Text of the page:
Sunday, May 07, 2006

Witches, ghosts, and fear

Elizabeth Gaskell’s Lois the Witch (1856) and Hilary Mantel’s Beyond Black (2005), which I happened to read back-to-back this week, make a good pair. Both are essentially books about fear and the ways we conceive of and attempt to deal with life’s uncertainties. And both come at those questions through the unseen and the supernatural.

Lois the Witch, originally published in Dickens’s magazine All the Year Round and republished a few years ago by the wonderful Hesperus Press, is a novella set in Salem, Massachusetts in 1691, right before the witch hysteria. From its opening pages, when Lois, a vivacious English girl, arrives to live with unwelcoming relations, we can see how the tragedy is going to unfold. Gaskell presents a Salem whose existence is somewhat precarious: the colony is estranged from English protection, surrounded by increasingly hostile Indians, and suffering through the hard New England winter. But the fear those dangers engender is unacknowledged, transformed instead into a formless fear of the unknown:
Sounds were heard that could not be accounted for; they were made by the evil spirits not yet vanished from the desert palaces of which they had so long held possession. Sights, inexplicable and mysterious, were dimly seen—Satan, in some shape, seeking whom he might devour. And at the beginning of the long winter season, such whispered tales, such old temptations and hauntings, and devilish terrors, were supposed to be peculiarly rife. Salem was, as it were, snowed up, and left to prey upon itself. The long dark evenings; the dimly lit rooms; the creaking passages, where heterogeneous articles were piled away, out of the reach of the keen-piercing frost, and where occasionally, in the dead of night, a sound was heard, as of some heavy falling body, when, next morning, everything appeared to be in its right place ; . . the white mist, coming nearer and nearer to the windows every evening in strange shapes, like phantoms—all these, and many other circumstances, such as the distant fall of mighty trees in the mysterious forests girdling them round; the faint whoop and cry of some Indian seeking his camp, and unwittingly nearer to the white man’s settlement than either he or they would have liked, could they have chosen.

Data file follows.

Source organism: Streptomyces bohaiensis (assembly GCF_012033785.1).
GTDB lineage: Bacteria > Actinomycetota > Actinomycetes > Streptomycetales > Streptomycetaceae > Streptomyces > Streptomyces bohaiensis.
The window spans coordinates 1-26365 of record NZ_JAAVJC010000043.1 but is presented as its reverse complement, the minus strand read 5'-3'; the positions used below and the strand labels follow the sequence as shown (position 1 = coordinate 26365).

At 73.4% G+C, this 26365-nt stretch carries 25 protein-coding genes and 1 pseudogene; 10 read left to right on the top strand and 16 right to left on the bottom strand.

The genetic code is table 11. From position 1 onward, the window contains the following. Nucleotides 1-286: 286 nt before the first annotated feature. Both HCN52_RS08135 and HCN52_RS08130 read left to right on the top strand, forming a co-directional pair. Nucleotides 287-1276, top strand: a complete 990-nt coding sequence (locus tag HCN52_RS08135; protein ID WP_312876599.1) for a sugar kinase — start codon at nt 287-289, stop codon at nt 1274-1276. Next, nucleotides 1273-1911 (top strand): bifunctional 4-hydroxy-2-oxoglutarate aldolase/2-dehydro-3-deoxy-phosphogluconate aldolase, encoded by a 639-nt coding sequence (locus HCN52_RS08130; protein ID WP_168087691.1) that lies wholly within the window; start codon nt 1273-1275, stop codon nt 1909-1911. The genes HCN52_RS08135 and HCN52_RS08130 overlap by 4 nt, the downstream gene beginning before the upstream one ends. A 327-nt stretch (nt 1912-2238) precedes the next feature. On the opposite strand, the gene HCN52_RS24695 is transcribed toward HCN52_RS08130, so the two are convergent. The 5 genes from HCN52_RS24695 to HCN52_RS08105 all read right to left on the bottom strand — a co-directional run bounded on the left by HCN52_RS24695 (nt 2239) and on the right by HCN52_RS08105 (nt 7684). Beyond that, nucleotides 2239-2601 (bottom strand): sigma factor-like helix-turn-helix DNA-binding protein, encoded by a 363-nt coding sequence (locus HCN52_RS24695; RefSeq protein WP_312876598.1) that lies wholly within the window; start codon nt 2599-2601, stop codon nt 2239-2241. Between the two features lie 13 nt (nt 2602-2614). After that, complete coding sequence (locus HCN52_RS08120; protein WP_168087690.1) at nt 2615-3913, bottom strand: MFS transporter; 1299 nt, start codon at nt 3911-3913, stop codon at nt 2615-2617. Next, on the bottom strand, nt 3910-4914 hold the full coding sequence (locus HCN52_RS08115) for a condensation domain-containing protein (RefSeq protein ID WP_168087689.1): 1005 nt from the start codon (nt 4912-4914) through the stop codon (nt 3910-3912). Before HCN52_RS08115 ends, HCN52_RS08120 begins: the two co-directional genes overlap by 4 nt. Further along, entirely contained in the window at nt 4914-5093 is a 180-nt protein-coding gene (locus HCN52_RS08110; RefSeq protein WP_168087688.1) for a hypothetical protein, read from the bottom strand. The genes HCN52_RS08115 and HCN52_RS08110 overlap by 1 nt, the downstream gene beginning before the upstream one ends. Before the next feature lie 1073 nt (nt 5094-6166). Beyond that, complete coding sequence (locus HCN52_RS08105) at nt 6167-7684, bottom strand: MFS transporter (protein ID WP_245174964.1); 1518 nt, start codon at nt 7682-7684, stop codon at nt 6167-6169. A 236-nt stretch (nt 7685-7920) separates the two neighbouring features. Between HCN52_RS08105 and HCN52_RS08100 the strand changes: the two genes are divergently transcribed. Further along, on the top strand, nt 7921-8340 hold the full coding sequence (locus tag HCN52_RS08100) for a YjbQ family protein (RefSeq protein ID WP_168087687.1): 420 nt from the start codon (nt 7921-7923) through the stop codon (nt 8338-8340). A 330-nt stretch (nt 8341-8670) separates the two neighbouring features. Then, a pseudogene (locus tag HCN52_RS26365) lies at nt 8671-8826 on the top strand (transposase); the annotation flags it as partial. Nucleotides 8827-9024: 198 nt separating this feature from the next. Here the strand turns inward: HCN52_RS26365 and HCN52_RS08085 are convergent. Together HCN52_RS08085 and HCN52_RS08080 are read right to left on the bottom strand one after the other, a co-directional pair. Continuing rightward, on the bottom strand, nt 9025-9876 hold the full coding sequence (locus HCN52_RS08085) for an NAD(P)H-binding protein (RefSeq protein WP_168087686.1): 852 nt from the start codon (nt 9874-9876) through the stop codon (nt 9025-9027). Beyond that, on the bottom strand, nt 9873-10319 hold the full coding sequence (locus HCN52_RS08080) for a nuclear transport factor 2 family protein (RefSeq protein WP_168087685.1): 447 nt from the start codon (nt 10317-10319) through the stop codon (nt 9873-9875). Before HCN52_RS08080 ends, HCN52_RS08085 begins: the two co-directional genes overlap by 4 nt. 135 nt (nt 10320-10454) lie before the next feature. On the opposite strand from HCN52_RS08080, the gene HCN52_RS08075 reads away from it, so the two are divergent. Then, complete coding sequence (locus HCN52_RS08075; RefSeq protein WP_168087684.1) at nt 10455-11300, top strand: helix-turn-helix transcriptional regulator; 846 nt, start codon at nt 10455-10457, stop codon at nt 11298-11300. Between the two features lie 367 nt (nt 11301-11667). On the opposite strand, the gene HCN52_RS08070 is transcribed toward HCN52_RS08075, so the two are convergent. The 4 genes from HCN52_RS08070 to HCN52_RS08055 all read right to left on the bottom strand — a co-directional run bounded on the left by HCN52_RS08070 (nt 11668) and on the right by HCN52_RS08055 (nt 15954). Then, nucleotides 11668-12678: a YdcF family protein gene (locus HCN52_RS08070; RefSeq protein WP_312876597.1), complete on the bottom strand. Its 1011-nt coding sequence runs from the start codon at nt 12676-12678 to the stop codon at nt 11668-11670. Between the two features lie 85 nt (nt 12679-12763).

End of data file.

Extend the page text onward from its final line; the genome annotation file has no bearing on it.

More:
Add in Puritan refusal to acknowledge desire or passion—to the point that people can’t even speak openly (“Hush! you know not who may be listening; you are putting yourself in [Satan’s] power.”)—and the end begins to seem inevitable.

Gaskell’s psychology is acute, her descriptions powerful, and her story convincing. In less than a hundred pages, she presents the horrors of Salem and, without reducing their complexity, offers an explanation. It’s quite an achievement, and thanks are due to Hesperus Press for making Lois the Witch readily available.

Since this is a long post, and it breaks fairly naturally, the rest will wait for tomorrow.

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